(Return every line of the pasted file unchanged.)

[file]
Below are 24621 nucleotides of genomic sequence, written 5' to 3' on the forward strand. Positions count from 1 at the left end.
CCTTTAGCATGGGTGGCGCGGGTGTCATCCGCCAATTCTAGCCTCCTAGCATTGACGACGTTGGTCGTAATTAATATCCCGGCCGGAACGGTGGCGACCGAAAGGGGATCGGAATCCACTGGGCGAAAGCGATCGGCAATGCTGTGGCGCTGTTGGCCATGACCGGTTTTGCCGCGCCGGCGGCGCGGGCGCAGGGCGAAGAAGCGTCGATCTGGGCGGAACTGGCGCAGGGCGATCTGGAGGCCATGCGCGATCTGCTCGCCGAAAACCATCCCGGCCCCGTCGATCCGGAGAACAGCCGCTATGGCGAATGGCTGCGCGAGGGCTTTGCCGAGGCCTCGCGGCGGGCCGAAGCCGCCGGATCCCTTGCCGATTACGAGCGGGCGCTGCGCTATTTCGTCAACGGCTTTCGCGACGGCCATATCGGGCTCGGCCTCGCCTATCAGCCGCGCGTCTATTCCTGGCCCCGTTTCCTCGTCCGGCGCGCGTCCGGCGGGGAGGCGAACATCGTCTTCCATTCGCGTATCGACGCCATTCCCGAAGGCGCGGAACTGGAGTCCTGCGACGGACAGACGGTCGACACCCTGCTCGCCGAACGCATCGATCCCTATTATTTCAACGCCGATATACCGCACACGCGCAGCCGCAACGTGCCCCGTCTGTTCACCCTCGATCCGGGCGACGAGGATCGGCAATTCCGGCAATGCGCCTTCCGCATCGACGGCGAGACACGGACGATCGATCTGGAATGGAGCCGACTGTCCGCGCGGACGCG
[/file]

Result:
Below are 24621 nucleotides of genomic sequence, written 5' to 3' on the forward strand. Positions count from 1 at the left end.
CCTTTAGCATGGGTGGCGCGGGTGTCATCCGCCAATTCTAGCCTCCTAGCATTGACGACGTTGGTCGTAATTAATATCCCGGCCGGAACGGTGGCGACCGAAAGGGGATCGGAATCCACTGGGCGAAAGCGATCGGCAATGCTGTGGCGCTGTTGGCCATGACCGGTTTTGCCGCGCCGGCGGCGCGGGCGCAGGGCGAAGAAGCGTCGATCTGGGCGGAACTGGCGCAGGGCGATCTGGAGGCCATGCGCGATCTGCTCGCCGAAAACCATCCCGGCCCCGTCGATCCGGAGAACAGCCGCTATGGCGAATGGCTGCGCGAGGGCTTTGCCGAGGCCTCGCGGCGGGCCGAAGCCGCCGGATCCCTTGCCGATTACGAGCGGGCGCTGCGCTATTTCGTCAACGGCTTTCGCGACGGCCATATCGGGCTCGGCCTCGCCTATCAGCCGCGCGTCTATTCCTGGCCCCGTTTCCTCGTCCGGCGCGCGTCCGGCGGGGAGGCGAACATCGTCTTCCATTCGCGTATCGACGCCATTCCCGAAGGCGCGGAACTGGAGTCCTGCGACGGACAGACGGTCGACACCCTGCTCGCCGAACGCATCGATCCCTATTATTTCAACGCCGATATACCGCACACGCGCAGCCGCAACGTGCCCCGTCTGTTCACCCTCGATCCGGGCGACGAGGATCGGCAATTCCGGCAATGCGCCTTCCGCATCGACGGCGAGACACGGACGATCGATCTGGAATGGAGCCGACTGTCCGCGCGGACGCG